Exposure to Chemicals: The use of chemical compounds can be found in approximately many daily needs products like cleaners, laundry, air fresheners, skin care products, perfumes, and more. These contain chemicals that can cause an allergic reaction when comes in a direct contact to your skin. The potential triggers like airborne chemicals may trigger your eyelids giving you eczema rashes. Most common chemical exposure include:

  • Soaps
  • Hair dyes
  • Preservatives
  • Fragrances
  • Chlorine
  • Eye drops

Eyelid dermatitis symptoms, and causesDo You Have These Eyelid Eczema Symptoms?

Do You Have These Eyelid Eczema Symptoms

If you the one who have rashes on and around your eyes, already suffer from eyelid eczema, then you must be aware of the symptoms associated with the condition.

These generally include:

  • Inflamed, red eyelids
  • Scaly or flaking skin
  • Itching
  • Swollen eyes
  • Formation of an extra fold of skin on the eyes

Eyelid dermatitis: Treatment, symptoms, and causesHow to Get Rid of Eczema on Eyelid?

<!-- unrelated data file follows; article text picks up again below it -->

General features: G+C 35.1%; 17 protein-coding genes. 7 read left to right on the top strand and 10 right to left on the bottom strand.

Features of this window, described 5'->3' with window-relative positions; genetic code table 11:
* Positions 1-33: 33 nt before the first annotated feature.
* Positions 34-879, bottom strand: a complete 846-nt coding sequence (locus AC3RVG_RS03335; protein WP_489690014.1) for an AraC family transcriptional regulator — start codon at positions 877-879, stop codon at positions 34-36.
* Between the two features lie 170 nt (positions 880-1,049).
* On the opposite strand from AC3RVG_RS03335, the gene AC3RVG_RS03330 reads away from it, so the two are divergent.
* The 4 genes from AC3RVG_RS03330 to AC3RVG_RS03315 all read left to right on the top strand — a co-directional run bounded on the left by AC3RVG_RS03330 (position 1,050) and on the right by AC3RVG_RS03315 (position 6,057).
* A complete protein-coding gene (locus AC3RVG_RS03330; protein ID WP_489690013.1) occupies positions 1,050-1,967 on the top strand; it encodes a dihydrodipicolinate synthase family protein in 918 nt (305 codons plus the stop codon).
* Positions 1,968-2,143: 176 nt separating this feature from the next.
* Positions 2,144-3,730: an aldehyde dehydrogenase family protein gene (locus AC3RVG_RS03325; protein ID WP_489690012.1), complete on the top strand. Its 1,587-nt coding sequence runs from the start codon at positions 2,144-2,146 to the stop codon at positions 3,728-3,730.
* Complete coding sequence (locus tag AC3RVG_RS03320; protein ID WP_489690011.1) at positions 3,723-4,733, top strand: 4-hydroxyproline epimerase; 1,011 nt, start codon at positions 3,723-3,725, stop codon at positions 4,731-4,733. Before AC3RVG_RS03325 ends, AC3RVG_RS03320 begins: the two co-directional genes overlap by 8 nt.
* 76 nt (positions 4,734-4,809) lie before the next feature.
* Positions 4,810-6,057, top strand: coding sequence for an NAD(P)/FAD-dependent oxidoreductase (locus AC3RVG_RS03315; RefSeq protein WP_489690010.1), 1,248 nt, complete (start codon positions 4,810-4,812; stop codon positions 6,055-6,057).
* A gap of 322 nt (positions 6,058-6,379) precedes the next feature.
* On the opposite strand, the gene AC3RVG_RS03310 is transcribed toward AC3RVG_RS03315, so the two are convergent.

• Avoid the use of astringent on your eyes
  • Avoid using any anti-itch cream on the eyelids
  • Use cotton balls to avoid makeup rather than any other fabric
  • Avoid using eyeshadow and eyeliner for approximately 4 months as it takes about 4 months to repair your skin barrier function.
  • Avoid rubbing and scratching as it can further rupture your skin
  • Avoid the use of contact lenses
  • Stop using extensions
  • In case you need a cleanser then do prefer a mild facial cleanser that is fragrance-free and hypoallergenic
  • Use mild moisturizers to your eyelids to avoid any dryness and further worsen the eyelid eczema symptoms.